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I want to cover the outside of the coco liner in succulents, too.  That will take a lot of individual plants.  To effectively plant the outside of the basket, it will be easier to slip each plant in through a slit in the liner if each plant has a very small root system: in other words, if I use rooted cuttings.

Some designers will suggest using succulent stem cuttings and allowing them to root in place.  This would work, but I want to give the plants a little head start and I don’t have enough stem cuttings for the project.

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Potted plants have too much root mass to slip through a slit in a coco basket liner, without damaging the roots.

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I’ve been playing around with potted arrangements of succulents for years- with mixed success.  They all look pretty good for a while.  We often get so much rain at once that it saturates the soil, even with specially mixed soil that contains lots of sand and gravel.  I try to remember to set succulent pots back under the eaves when a lot of rain is forecast.  Succulents sometimes struggle in our humidity and rainy summer weather.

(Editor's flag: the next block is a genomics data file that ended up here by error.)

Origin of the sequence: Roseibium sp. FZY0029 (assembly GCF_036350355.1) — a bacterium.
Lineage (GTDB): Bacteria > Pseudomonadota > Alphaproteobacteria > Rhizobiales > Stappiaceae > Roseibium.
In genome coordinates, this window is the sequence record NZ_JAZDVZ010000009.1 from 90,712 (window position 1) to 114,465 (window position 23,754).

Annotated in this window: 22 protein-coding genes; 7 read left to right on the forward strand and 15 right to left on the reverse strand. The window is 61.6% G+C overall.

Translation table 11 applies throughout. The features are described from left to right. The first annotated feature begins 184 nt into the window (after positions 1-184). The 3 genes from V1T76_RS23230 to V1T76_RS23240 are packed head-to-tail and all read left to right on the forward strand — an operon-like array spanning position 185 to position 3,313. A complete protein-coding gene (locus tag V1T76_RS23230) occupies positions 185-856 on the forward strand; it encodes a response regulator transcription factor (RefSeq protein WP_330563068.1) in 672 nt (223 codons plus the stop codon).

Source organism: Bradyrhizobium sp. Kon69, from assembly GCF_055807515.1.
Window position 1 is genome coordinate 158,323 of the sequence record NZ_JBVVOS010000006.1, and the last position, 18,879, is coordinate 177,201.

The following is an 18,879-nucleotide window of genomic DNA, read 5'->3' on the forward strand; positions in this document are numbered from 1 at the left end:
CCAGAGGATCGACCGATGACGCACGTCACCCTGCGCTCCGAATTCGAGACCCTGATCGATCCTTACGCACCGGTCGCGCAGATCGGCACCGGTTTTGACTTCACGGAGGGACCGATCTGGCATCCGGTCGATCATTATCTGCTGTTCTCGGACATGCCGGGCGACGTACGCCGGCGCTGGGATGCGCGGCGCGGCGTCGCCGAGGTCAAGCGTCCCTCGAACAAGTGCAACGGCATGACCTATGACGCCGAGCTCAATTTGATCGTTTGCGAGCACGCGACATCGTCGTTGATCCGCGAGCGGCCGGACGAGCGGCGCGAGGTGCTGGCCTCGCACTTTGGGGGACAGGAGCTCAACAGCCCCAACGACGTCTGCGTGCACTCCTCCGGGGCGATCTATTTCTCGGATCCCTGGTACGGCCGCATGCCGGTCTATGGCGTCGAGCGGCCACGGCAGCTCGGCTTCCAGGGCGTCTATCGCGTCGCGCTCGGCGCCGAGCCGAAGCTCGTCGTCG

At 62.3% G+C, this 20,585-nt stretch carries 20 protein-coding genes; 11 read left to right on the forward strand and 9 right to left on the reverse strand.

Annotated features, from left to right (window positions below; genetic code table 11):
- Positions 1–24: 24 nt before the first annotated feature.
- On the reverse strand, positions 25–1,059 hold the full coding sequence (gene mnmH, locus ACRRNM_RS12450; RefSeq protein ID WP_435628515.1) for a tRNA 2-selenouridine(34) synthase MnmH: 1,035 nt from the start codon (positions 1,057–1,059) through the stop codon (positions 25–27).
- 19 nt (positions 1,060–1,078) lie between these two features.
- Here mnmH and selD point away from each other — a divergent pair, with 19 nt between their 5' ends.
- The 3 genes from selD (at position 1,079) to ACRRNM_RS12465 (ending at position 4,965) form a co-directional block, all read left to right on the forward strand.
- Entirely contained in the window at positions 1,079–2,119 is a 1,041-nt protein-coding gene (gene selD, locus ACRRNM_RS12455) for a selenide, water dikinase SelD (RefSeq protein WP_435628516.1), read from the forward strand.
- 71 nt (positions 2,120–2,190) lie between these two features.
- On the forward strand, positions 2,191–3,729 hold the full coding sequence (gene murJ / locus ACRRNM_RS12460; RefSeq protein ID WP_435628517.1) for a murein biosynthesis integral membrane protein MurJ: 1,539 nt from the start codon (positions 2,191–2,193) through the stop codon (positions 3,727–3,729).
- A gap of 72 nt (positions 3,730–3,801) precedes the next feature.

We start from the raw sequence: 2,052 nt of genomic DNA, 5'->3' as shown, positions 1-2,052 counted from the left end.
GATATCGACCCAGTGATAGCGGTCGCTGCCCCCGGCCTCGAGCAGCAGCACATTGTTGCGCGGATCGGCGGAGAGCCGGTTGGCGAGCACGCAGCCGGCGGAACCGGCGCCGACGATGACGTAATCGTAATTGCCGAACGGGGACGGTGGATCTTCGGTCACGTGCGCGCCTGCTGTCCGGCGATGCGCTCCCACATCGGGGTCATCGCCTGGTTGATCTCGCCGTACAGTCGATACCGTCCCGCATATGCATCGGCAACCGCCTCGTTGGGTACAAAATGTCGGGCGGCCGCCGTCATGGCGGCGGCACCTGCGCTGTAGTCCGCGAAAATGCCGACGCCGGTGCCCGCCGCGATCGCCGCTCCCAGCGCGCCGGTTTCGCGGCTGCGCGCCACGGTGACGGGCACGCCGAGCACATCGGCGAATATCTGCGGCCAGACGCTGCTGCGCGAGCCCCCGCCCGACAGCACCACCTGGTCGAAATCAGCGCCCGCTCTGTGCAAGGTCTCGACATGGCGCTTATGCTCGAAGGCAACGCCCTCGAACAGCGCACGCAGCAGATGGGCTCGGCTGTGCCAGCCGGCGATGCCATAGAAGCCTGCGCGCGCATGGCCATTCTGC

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Collection of succulents, August 2014

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Without a heated greenhouse, I doubt I’ll ever achieve the horticultural succulent splendor possible for Southern California and Arizona gardeners.  Our climate will never allow for me to let our succulent arrangements live and grow outside year round long enough to really fill in and mature.  That takes years….

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Succulents with thick, waxy leaves release very little water into the air. They are built for hot, dry conditions and may rot if their soil remains saturated for too long.  This Echeveria has produced chicks that I want to grow on to mature, independent plants.

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Lately, I’ve been inspired to study succulent propagation again.  A good, practical resource is Debra Lee Baldwin’s book, Succulent Container Gardens. 

This is an ‘eye candy’ book that surveys the major genera of succulents appropriate to grow in various containers.  I like this book because it covers all of the important topics like soils and pot selection, design, plant care, and also succulent plant propagation.

The most common error in trying to root succulent cuttings is trying to rush the process.  Leaf cuttings and stem cuttings need a few days to air dry and ‘scab’ over, before any attempt to root them.  Many succulents will strike roots directly into humid air, even generating tiny new plants, without the cut end of the stem in either soil or water.

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This Jade plant spontaneously grew roots, indicating to me that this stem wants a fresh start in its own pot.